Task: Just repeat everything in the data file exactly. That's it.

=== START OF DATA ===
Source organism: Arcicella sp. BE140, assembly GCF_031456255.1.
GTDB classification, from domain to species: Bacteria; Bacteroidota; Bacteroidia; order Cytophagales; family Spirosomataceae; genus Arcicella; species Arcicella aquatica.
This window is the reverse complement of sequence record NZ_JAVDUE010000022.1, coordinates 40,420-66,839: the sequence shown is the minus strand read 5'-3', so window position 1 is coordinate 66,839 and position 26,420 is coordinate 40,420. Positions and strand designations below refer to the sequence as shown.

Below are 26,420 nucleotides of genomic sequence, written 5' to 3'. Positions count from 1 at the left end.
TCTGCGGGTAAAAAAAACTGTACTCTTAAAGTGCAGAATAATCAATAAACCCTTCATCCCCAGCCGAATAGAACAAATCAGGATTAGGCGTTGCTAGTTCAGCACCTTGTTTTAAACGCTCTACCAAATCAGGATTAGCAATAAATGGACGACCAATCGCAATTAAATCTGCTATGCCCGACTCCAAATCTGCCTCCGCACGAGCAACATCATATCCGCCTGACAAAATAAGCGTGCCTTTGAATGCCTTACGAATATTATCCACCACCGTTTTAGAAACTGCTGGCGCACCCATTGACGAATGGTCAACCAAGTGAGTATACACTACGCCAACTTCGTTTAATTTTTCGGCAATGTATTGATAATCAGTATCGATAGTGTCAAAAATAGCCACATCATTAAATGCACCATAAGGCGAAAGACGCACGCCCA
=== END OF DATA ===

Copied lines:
Source organism: Arcicella sp. BE140, assembly GCF_031456255.1.
GTDB classification, from domain to species: Bacteria; Bacteroidota; Bacteroidia; order Cytophagales; family Spirosomataceae; genus Arcicella; species Arcicella aquatica.
This window is the reverse complement of sequence record NZ_JAVDUE010000022.1, coordinates 40,420-66,839: the sequence shown is the minus strand read 5'-3', so window position 1 is coordinate 66,839 and position 26,420 is coordinate 40,420. Positions and strand designations below refer to the sequence as shown.

Below are 26,420 nucleotides of genomic sequence, written 5' to 3'. Positions count from 1 at the left end.
TCTGCGGGTAAAAAAAACTGTACTCTTAAAGTGCAGAATAATCAATAAACCCTTCATCCCCAGCCGAATAGAACAAATCAGGATTAGGCGTTGCTAGTTCAGCACCTTGTTTTAAACGCTCTACCAAATCAGGATTAGCAATAAATGGACGACCAATCGCAATTAAATCTGCTATGCCCGACTCCAAATCTGCCTCCGCACGAGCAACATCATATCCGCCTGACAAAATAAGCGTGCCTTTGAATGCCTTACGAATATTATCCACCACCGTTTTAGAAACTGCTGGCGCACCCATTGACGAATGGTCAACCAAGTGAGTATACACTACGCCAACTTCGTTTAATTTTTCGGCAATGTATTGATAATCAGTATCGATAGTGTCAAAAATAGCCACATCATTAAATGCACCATAAGGCGAAAGACGCACGCCCA